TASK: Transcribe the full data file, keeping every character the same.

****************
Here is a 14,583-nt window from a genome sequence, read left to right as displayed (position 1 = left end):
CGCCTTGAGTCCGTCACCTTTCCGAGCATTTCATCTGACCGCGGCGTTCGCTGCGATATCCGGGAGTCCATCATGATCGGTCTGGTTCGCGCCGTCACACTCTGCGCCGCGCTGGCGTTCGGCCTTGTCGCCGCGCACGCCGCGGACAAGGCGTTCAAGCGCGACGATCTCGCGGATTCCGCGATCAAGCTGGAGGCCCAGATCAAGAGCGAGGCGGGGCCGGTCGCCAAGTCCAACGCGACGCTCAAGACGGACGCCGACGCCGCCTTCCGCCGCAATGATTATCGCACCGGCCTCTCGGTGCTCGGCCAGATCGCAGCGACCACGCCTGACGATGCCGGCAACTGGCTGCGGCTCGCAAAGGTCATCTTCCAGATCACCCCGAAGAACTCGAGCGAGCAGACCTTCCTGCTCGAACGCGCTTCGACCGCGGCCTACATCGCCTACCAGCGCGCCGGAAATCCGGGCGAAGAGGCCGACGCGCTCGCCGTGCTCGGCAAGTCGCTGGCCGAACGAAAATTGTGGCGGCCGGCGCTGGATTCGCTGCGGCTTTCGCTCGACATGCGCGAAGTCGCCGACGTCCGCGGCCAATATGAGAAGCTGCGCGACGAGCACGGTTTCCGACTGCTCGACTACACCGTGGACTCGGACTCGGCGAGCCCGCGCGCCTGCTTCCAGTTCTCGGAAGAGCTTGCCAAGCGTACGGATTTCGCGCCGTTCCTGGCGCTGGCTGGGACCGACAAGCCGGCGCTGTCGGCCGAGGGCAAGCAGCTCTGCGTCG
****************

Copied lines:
Here is a 14,583-nt window from a genome sequence, read left to right as displayed (position 1 = left end):
CGCCTTGAGTCCGTCACCTTTCCGAGCATTTCATCTGACCGCGGCGTTCGCTGCGATATCCGGGAGTCCATCATGATCGGTCTGGTTCGCGCCGTCACACTCTGCGCCGCGCTGGCGTTCGGCCTTGTCGCCGCGCACGCCGCGGACAAGGCGTTCAAGCGCGACGATCTCGCGGATTCCGCGATCAAGCTGGAGGCCCAGATCAAGAGCGAGGCGGGGCCGGTCGCCAAGTCCAACGCGACGCTCAAGACGGACGCCGACGCCGCCTTCCGCCGCAATGATTATCGCACCGGCCTCTCGGTGCTCGGCCAGATCGCAGCGACCACGCCTGACGATGCCGGCAACTGGCTGCGGCTCGCAAAGGTCATCTTCCAGATCACCCCGAAGAACTCGAGCGAGCAGACCTTCCTGCTCGAACGCGCTTCGACCGCGGCCTACATCGCCTACCAGCGCGCCGGAAATCCGGGCGAAGAGGCCGACGCGCTCGCCGTGCTCGGCAAGTCGCTGGCCGAACGAAAATTGTGGCGGCCGGCGCTGGATTCGCTGCGGCTTTCGCTCGACATGCGCGAAGTCGCCGACGTCCGCGGCCAATATGAGAAGCTGCGCGACGAGCACGGTTTCCGACTGCTCGACTACACCGTGGACTCGGACTCGGCGAGCCCGCGCGCCTGCTTCCAGTTCTCGGAAGAGCTTGCCAAGCGTACGGATTTCGCGCCGTTCCTGGCGCTGGCTGGGACCGACAAGCCGGCGCTGTCGGCCGAGGGCAAGCAGCTCTGCGTCG